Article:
The theory that one’s home is a psychologically special form of property has become a cherished principle of property law, cited by legislators and touted extensively in the legal scholarship. Influential scholars, most notably Margaret Radin, have asserted that ongoing control over one’s home is necessary for an individual’s very personhood and ability to flourish in society. Other commentators have expounded a communitarian vision of the home as rooting e is evidence, as discussed in Part III, that dislocation that results in reduced social interaction and relationships is detrimental. Also, dislocation that separates families or impacts family relations is likely to impose psychmacy of the home has encouraged the overproduction of home-protective legislation and added a gloss of moral legitimacy to rent seeking. In light of the political ground swell to “save homes” and the social costs of residential protectionism, it is time for a critical reexamination of the psychological importance attributed to the home. Drawing on the research literature in psychology, sociology, and demography, this Article argues that there is scant evidence to support the theory that one’s home is a special object that constitutes psychological personhood or enables a rich web of territorial relationships.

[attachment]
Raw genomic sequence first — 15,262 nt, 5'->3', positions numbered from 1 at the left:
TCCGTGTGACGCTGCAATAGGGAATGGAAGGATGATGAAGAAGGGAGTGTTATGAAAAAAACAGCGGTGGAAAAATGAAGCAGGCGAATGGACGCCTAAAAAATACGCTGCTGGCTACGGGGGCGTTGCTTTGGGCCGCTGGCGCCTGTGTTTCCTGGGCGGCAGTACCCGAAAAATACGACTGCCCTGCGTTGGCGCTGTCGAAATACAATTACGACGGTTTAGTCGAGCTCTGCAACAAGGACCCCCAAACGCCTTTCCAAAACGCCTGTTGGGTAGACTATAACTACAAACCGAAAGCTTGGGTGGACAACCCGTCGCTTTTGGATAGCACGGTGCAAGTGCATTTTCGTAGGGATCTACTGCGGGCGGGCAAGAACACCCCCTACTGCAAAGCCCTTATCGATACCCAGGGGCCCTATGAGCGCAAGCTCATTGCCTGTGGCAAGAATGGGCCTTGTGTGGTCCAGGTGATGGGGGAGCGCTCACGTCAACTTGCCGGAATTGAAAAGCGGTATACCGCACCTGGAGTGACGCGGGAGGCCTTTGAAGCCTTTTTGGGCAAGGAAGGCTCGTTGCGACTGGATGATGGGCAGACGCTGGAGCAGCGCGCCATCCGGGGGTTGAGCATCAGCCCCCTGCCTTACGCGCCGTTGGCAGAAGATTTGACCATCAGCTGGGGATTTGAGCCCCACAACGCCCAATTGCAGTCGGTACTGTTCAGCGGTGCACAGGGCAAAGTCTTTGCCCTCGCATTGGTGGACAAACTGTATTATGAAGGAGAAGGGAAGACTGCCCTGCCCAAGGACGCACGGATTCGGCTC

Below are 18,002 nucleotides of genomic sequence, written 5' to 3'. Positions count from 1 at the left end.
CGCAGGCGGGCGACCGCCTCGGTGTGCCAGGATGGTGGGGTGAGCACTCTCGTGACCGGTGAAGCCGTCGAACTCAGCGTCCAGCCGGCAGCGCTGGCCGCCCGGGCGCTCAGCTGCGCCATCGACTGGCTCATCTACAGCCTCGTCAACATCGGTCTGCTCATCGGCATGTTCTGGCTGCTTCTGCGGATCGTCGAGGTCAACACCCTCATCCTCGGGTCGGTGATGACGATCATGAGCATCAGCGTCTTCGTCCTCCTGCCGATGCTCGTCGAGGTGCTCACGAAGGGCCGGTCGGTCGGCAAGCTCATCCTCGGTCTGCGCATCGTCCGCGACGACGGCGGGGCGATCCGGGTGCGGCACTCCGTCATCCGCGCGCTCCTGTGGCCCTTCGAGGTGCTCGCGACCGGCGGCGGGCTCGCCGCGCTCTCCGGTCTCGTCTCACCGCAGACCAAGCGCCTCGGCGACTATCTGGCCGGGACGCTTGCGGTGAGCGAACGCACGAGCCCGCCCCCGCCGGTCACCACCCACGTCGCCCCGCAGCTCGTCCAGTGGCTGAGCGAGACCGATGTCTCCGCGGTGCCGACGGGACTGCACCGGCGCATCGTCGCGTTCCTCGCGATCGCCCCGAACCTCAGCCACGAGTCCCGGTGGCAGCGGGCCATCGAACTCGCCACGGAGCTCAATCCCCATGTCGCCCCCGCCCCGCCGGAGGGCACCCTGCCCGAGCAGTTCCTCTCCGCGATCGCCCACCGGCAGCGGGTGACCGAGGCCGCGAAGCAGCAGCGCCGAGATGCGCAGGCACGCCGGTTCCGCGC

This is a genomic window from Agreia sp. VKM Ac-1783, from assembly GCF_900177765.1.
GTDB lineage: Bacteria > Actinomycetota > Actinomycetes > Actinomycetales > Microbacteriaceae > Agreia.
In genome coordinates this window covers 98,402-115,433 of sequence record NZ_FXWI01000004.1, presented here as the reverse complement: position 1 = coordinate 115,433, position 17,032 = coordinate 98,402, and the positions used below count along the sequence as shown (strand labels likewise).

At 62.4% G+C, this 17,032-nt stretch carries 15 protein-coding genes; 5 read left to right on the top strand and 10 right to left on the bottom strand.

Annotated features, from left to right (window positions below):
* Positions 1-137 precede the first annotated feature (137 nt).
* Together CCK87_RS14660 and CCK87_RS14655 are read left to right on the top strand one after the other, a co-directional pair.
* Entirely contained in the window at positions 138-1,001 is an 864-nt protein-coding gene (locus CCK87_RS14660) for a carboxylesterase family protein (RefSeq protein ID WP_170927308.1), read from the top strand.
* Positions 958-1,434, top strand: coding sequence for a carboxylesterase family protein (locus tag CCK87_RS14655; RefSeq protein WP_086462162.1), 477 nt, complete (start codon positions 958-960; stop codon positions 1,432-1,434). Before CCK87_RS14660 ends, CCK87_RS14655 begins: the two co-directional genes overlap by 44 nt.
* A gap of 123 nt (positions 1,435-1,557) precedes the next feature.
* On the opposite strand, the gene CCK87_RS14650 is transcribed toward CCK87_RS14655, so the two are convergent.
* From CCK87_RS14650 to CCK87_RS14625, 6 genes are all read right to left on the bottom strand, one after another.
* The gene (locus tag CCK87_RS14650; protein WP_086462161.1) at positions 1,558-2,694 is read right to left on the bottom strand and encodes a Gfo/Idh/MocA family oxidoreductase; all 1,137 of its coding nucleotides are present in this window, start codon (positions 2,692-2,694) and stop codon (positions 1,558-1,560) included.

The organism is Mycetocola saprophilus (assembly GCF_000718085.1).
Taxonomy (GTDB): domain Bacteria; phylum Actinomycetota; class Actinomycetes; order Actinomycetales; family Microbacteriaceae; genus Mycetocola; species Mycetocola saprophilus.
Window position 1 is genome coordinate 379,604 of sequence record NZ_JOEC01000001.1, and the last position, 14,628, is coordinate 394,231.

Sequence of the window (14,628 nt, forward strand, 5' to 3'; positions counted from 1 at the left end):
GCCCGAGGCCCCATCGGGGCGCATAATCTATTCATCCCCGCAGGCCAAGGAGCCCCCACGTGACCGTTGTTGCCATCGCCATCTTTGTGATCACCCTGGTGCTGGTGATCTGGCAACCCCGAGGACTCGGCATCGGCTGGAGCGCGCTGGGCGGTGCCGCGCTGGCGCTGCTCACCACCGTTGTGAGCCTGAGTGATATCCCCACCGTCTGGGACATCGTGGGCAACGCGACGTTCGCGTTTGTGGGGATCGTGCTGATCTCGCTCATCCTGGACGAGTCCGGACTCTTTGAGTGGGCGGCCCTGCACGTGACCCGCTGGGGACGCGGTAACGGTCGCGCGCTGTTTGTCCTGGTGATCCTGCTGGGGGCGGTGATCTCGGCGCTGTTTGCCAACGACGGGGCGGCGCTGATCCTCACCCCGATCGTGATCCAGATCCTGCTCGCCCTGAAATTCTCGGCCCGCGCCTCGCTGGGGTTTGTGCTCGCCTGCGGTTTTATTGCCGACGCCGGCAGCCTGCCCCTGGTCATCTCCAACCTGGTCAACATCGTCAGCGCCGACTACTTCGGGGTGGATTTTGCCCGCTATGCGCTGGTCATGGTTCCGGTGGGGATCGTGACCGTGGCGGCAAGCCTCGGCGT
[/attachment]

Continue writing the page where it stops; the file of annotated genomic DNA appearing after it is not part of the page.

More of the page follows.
Can Courts Repair the Crumbling Foundation of Good Citizenship? An Examination of Potential Legal Challenges to Social Studies Cutbacks in Public Schools
In the wake of No Child Left Behind, many public schools have cut or eliminated social studies instruction to allot more time for math and literacy. Given courts’ repeated celebration of education as the “foundation of good citizenship,” this Note examines potential legal claims and litigation strategies that could be used to compel social studies instruction in public schools. This Note contends that the federal judiciary’s civic conception of education leaves the door slightly ajar for a Fourteenth Amendment challenge on behalf of social studies-deprived students, but the Supreme Court’s refusal in San Antonio v. Rodriguez to recognize education as a fundamental right leaves potential federal challenges with substantial barriers to success.